NEWPORT, Ore. – A section from a huge dock that ripped loose from its moorings in the northern Japanese city of Misawa during the massive earthquake and tsunami in March of 2011 will become part of an exhibit in Newport, Ore., just a few miles from where it washed ashore in early June of this year.
The dock, which became an instant tourist attraction for several weeks, has since been dismantled. But a piece of the huge structure has been saved and will be on display at Oregon State University’s Hatfield Marine Science Center by early next year.
The City of Newport is providing initial funding for the project and Mayor Mark McConnell hopes donations will fill the gaps. When finished, the dock section will be mounted outside of the HMSC Visitor Center, accompanied by educational signage as well as a memorial plaque. The exhibit is being developed by Oregon Sea Grant, which manages the Visitor Center, and will serve as the start of an eventual interpretive trail built along the tsunami evacuation route from the OSU center to higher ground.
“That would certainly be fitting,” said McConnell, who visited Sendai, Japan, last summer. “The devastation we saw in Japan was incredible. You realize when you see it first-hand that you can’t plan or build for an event of that magnitude, but you can prepare for it by educating yourself about the risks and creating strategies for safe evacuation.
“The exhibit will be a reminder that the tragedy in Japan could just as easily happen here,” he added.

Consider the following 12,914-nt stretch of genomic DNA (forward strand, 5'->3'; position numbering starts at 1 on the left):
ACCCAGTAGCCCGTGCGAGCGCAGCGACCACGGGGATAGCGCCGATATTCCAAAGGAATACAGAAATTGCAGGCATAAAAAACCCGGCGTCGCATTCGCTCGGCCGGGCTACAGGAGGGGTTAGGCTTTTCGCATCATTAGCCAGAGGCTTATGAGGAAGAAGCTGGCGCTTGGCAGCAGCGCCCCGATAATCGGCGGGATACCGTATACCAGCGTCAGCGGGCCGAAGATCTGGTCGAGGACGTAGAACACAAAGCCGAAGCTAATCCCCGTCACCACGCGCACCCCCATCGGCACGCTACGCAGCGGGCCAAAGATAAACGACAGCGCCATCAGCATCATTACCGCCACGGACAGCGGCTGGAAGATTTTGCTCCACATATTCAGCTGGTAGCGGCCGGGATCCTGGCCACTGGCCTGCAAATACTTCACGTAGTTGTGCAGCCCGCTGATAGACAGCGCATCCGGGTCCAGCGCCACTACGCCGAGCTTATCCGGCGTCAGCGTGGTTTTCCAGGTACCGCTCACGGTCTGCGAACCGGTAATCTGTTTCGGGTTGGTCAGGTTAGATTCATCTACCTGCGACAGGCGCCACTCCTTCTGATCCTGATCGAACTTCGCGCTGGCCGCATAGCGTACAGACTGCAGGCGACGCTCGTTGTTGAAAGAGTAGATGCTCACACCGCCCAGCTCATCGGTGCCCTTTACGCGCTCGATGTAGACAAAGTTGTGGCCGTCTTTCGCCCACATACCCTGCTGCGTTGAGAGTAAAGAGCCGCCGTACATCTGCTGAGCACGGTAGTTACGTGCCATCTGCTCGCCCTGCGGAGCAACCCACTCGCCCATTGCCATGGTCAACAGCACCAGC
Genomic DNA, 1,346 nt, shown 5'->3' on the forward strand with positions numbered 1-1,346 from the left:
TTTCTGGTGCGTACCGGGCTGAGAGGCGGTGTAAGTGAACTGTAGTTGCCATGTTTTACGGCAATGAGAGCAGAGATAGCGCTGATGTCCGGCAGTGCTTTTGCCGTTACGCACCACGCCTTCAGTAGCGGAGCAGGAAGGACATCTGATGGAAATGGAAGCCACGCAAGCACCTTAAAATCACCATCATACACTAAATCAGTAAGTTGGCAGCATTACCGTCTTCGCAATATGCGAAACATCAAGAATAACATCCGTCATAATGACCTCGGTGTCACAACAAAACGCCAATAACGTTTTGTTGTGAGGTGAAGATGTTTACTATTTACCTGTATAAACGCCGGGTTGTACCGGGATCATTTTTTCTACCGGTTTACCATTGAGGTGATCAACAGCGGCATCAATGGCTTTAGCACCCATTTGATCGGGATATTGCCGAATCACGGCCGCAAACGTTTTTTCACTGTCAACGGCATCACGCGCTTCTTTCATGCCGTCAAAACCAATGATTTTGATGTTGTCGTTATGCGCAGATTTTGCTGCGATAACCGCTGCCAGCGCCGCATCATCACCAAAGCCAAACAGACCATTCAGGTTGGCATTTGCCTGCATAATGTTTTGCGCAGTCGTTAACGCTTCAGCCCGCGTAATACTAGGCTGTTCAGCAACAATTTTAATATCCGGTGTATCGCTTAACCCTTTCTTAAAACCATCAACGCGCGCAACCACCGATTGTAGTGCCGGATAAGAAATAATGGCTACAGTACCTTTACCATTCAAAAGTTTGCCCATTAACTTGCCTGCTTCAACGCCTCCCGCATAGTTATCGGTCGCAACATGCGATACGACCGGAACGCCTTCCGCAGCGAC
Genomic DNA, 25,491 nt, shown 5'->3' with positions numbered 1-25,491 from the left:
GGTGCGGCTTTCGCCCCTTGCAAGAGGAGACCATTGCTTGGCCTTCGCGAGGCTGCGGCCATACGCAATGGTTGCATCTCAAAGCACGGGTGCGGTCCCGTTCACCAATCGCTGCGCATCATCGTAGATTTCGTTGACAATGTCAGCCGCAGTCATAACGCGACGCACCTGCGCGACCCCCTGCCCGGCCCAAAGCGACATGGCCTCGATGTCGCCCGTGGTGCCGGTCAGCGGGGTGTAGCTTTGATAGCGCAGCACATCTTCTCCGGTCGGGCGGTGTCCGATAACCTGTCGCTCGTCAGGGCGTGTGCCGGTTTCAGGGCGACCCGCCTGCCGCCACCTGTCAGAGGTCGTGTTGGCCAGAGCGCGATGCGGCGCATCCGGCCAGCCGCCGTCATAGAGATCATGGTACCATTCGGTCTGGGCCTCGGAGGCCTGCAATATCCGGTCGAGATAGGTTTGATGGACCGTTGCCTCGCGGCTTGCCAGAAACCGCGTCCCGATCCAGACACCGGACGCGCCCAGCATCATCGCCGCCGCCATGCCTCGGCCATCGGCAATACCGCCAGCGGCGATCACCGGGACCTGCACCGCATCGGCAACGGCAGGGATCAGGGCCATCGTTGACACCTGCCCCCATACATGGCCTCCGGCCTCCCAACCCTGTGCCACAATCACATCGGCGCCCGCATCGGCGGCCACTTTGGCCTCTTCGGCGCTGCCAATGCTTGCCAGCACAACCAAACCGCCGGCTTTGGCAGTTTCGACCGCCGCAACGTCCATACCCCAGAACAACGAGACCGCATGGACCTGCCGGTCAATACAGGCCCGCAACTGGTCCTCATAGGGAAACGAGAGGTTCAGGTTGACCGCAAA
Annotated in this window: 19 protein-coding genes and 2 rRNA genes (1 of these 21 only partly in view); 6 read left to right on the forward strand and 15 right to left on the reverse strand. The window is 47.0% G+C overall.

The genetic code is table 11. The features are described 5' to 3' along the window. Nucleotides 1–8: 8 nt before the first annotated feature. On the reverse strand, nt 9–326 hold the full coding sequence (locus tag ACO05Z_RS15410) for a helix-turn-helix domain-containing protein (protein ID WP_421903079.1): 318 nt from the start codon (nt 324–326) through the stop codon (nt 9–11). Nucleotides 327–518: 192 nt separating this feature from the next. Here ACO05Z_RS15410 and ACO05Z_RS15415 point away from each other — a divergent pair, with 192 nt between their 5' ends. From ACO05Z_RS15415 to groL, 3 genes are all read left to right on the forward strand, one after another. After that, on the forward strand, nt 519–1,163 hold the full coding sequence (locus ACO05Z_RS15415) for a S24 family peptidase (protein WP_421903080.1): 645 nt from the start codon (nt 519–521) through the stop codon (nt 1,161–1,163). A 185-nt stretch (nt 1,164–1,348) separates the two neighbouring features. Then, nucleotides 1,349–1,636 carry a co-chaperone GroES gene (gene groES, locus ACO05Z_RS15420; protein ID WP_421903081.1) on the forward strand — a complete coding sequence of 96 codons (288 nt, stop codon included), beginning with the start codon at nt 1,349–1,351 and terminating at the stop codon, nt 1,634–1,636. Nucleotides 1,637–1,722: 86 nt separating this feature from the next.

Shawn Rowe, an OSU free-choice learning specialist based at the Hatfield Marine Science Center, said the focus of the planned exhibit’s educational effort will be on tsunami awareness, the risk of invasive species from the tsunami debris, and how the dock got here in the first place.
“It is a good opportunity to broaden public awareness about such issues,” said Rowe, who works for Oregon Sea Grant. “This was a unique event. Certainly, materials float over from Japan quite often. But rarely, if ever, have we seen a confluence of circumstances that led to the dock arriving in Newport, Ore.”
Fishing floats, logs and debris arrive on the West Coast from Asia with some regularity, but rarely does a structure this large that had been anchored for years in an inlet in Japan – and thus accumulating local seaweeds and organisms – rip loose and journey across the ocean.
“What was surprising to us is that so many of the plants and animals that were attached to the dock survived the 15-month journey across the Pacific Ocean,” said Jessica Miller, an OSU marine ecologist who has studied the dozens of plant and animal species on the dock. “What we don’t yet know is whether these species have established themselves in local waters with the potential to become invasive.”
Mark Farley, who manages the HMSC Visitor Center, said the dock section will be delivered to Newport in the next few weeks, and work on the foundation for the display and signage will continue into the early part of 2013.
“Our hope is to have the exhibit open to the public by the anniversary of the earthquake and tsunami next March,” Farley said.
For more information on donating to the Japanese dock exhibit at OSU’s Hatfield Marine Science Center, go to: http://hmsc.oregonstate.edu/visitor/get-involved/donate, or call Mark Farley at 541-867-0276.